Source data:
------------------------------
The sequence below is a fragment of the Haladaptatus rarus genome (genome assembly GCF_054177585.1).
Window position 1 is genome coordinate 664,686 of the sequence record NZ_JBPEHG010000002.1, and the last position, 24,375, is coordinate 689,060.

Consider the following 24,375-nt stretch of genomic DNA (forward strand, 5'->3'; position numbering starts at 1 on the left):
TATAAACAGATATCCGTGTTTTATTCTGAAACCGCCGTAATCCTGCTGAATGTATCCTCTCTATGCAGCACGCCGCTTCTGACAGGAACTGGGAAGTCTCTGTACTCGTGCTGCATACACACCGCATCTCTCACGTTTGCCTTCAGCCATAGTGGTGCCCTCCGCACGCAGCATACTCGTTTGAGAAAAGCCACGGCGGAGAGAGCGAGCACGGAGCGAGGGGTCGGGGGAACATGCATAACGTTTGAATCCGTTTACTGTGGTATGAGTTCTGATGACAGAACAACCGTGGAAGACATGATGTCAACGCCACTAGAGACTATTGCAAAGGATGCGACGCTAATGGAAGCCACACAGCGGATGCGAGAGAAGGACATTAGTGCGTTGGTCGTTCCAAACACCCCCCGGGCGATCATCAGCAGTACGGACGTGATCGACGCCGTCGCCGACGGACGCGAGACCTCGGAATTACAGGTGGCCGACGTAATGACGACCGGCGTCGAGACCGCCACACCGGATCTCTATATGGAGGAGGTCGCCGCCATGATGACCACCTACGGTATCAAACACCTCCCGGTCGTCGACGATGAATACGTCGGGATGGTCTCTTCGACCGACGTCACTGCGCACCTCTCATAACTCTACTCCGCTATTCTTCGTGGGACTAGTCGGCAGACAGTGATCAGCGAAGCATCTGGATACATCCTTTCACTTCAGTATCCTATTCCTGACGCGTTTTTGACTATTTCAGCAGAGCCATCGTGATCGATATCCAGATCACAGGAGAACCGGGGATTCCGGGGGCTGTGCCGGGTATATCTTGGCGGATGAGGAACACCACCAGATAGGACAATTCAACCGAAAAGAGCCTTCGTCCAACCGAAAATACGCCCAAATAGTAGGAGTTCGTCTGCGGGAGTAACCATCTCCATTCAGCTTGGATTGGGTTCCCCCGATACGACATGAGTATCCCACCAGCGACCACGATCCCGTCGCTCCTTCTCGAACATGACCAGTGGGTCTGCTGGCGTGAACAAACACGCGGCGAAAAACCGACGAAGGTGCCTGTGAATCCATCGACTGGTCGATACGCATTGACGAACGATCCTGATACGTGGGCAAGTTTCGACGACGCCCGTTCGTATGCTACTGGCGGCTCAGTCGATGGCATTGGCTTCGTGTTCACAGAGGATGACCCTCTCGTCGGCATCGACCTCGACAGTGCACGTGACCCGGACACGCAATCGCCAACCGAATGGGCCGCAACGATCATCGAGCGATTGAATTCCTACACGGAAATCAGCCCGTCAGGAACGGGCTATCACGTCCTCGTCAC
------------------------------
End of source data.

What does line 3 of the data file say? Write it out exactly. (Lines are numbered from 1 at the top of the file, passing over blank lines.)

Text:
Consider the following 24,375-nt stretch of genomic DNA (forward strand, 5'->3'; position numbering starts at 1 on the left):